Dr William Wan was willing to be vulnerable when he openly wrote that personal testimony about how he and his daughter recovered from her drug addiction (Hope and life beyond drug addiction, April 1).
In a shame-based culture, most people would rather hide than come out to admit failure in life's journey.
It is hard to forgive when people are bound by self-righteous guilt and shame, and acceptance in society is conditional.
Dr Wan reminds us that genuine love never gives up, no matter how painful.
Unfortunately, most people tend to confuse love with permissiveness. It is tough love that enables us to love someone who is seemingly unlovable and unlikeable because of his choices in life.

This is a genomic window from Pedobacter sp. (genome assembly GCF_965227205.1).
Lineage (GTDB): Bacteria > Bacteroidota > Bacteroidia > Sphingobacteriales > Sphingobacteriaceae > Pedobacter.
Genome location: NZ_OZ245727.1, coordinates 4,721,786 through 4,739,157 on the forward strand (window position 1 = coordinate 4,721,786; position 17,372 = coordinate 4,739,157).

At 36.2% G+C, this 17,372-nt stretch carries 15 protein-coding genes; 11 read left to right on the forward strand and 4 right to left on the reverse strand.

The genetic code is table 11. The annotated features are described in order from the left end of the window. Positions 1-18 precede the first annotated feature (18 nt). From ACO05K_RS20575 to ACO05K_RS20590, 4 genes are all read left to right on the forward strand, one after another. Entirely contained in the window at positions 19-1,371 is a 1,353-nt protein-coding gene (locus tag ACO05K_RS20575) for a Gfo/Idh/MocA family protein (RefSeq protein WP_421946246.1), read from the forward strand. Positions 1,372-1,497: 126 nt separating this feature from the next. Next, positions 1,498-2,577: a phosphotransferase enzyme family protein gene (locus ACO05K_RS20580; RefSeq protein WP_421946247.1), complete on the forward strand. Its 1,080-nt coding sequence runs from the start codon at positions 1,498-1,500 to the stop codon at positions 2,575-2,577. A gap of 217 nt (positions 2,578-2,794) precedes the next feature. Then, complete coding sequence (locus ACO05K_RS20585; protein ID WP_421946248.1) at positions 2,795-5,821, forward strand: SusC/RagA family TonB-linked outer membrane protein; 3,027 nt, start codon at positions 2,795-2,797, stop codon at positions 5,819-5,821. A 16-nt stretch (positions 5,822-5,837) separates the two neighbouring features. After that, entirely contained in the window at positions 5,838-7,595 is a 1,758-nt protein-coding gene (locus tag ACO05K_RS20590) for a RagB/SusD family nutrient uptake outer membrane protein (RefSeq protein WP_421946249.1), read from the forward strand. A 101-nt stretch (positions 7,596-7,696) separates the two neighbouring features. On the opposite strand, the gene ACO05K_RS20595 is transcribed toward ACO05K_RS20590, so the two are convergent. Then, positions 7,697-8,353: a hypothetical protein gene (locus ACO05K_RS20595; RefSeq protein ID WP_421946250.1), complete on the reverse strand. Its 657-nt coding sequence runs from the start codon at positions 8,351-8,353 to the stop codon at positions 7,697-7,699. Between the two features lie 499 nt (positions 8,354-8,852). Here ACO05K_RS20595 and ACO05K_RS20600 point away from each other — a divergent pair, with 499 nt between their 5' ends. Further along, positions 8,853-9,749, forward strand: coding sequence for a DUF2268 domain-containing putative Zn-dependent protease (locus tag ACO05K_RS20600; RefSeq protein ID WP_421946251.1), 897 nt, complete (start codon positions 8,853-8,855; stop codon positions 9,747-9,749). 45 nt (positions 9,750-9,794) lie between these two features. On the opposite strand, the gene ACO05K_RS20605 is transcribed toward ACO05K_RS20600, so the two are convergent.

As much as an addict must yield to a higher power and admit that life is out of control or find a life purpose beyond self-indulgence, people, especially parents and relatives, who truly care to see a life turn around must be willing to do the same.
Tough love demands that we give the second chances again and again without giving up hope by holding the addict accountable for the choices he makes.
Thank you, Dr Wan, for your candid testimony.
Thomas Lee Hock Seng (Dr)